Global markets remained under pressure overnight with the focus once again on peripheral Europe, with Spain and Greece in the firing line. Civil unrest in Spain over economic reforms appears to be spooking markets amid continued rioting and social dismay in Greece. The Bank of Spain issued a statement overnight noting third-quarter growth is likely to continue to carry the country deeper into recession, with output falling at a "significant rate." To add fuel to the fire, the politically autonomous region of Catalonia will hold elections on November 25, in what is effectively a referendum on independence from flagship Spain. Catalonia's leader, Artur Mas stated in a news conference last week, "The people and society of Catalonia are on the move, as we have seen on Sept. 11, and not willing to accept that our future will be gray when it could be more brilliant."
The US Dollar was relatively unchanged on the back of Bernanke's remarks and data releases. Bernanke has been speaking regularly with pretty much the same theme which is Fed's pledge to keep stimulus at record levels even after the recovery gathers strength, for a considerable period after.
After a period of relative calm, markets are beginning to price-out some of the optimism seen in recent weeks with 10-year Spanish debt yields back above the 6-percent region in response to this latest series of negative themes. The safe-haven trade remained in play with the greenback maintaining gains against its major counterparts, with still little in the way of post-QE3 optimism to negate a risk-off market demeanor.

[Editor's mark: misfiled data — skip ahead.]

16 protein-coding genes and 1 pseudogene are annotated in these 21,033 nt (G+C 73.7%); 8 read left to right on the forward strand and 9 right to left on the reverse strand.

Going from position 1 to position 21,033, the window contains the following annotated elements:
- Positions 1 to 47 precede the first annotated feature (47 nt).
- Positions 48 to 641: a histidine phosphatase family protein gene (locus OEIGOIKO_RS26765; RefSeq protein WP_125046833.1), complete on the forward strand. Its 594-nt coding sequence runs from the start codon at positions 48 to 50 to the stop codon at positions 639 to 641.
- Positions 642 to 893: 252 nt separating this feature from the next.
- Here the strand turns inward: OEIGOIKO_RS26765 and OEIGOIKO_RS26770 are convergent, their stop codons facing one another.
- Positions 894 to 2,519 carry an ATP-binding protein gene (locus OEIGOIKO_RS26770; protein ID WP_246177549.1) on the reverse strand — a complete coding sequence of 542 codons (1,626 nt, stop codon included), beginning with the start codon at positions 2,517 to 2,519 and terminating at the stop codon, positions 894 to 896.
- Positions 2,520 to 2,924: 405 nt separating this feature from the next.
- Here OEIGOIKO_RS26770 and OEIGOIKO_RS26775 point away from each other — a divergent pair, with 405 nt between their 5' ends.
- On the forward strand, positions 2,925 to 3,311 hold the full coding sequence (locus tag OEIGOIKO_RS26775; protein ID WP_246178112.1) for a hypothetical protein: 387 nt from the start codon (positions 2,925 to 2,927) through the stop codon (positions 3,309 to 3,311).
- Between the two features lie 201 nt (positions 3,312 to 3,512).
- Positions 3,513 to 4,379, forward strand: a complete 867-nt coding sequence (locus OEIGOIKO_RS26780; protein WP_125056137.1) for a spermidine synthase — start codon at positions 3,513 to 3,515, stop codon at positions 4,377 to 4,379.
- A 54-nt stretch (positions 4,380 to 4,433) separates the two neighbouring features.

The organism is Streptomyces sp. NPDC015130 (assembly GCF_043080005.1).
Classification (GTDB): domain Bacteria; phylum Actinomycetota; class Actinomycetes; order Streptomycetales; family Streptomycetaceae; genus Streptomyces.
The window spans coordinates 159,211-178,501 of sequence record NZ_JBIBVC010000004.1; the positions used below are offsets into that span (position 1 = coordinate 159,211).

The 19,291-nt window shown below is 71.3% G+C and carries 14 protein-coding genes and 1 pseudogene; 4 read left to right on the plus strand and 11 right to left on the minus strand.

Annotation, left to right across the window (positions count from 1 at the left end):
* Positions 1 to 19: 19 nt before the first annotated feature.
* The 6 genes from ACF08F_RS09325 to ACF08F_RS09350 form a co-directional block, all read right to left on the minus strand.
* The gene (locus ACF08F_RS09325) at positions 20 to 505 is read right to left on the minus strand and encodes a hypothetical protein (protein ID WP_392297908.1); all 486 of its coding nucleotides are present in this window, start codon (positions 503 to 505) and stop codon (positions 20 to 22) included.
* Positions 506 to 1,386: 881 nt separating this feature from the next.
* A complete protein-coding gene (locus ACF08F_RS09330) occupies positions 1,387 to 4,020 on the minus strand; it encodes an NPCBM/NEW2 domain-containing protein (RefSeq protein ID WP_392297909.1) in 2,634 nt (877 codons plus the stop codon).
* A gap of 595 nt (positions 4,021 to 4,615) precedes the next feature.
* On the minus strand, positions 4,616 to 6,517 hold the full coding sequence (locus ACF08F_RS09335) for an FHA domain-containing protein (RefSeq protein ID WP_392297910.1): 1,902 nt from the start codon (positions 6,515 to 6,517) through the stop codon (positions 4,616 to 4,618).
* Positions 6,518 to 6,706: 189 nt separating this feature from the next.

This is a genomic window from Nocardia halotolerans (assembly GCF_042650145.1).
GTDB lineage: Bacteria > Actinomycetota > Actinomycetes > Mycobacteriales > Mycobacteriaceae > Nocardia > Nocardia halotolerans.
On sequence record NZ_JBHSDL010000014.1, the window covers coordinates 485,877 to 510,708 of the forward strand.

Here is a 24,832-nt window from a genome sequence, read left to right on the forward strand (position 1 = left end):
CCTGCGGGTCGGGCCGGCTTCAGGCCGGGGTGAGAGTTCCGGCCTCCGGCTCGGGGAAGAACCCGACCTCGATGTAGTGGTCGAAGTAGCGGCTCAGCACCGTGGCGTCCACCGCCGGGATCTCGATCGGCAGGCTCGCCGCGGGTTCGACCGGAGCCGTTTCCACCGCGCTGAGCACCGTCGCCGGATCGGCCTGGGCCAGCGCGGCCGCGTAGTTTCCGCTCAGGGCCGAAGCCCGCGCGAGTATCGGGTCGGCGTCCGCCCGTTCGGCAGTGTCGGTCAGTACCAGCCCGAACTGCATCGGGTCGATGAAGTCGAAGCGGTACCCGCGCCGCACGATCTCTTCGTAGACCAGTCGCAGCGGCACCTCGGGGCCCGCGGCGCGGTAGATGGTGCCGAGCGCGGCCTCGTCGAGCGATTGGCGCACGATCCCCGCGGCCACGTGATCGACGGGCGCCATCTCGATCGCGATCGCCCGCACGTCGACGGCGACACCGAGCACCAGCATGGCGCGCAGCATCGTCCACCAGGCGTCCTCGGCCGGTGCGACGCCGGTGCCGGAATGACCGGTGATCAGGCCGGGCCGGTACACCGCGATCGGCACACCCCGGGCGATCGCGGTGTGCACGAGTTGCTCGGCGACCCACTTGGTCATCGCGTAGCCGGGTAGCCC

The Japanese Yen remained the preferred safe-haven destination despite the Bank of Japan announcing a new round of monetary easing last week. Past BoJ efforts to dim the Yens appeal have proven less-than-decisive, and despite flooding the market with an additional 10 Trillion Yen, (US$126 billion) this latest effort, once again, appears to have provided little respite. Bank of Japan board member Takehiro Sato comments yesterday also failed to take some of the sheen off the Yen despite stating the BoJ "won't hesitate" in taking further monetary easing initiatives. While its possible markets will continue to test the banks resolve, we're likely to see reluctance from investors to carry the USDJPY pair below the 77-handle given the threat of further intervention.
The kiwi outpaced its commodity counterparts while taking the lead against the greenback despite general risk aversion across global markets. There's a sense the NZ economy is well placed to deal with these global pressures, while the interest rate outlook far more stable than that of Australia, with expectations the RBA may ease as soon as October. The Aussie dollar made a decisive break to the downside of 104 US cents yesterday, and downside momentum carried the local unit to lows of 103.27 US cents before finding moderate support throughout U.S trade. Data on today's docket includes August Job vacancy numbers with China's industrial profits both scheduled for release at 11.30am AEST.
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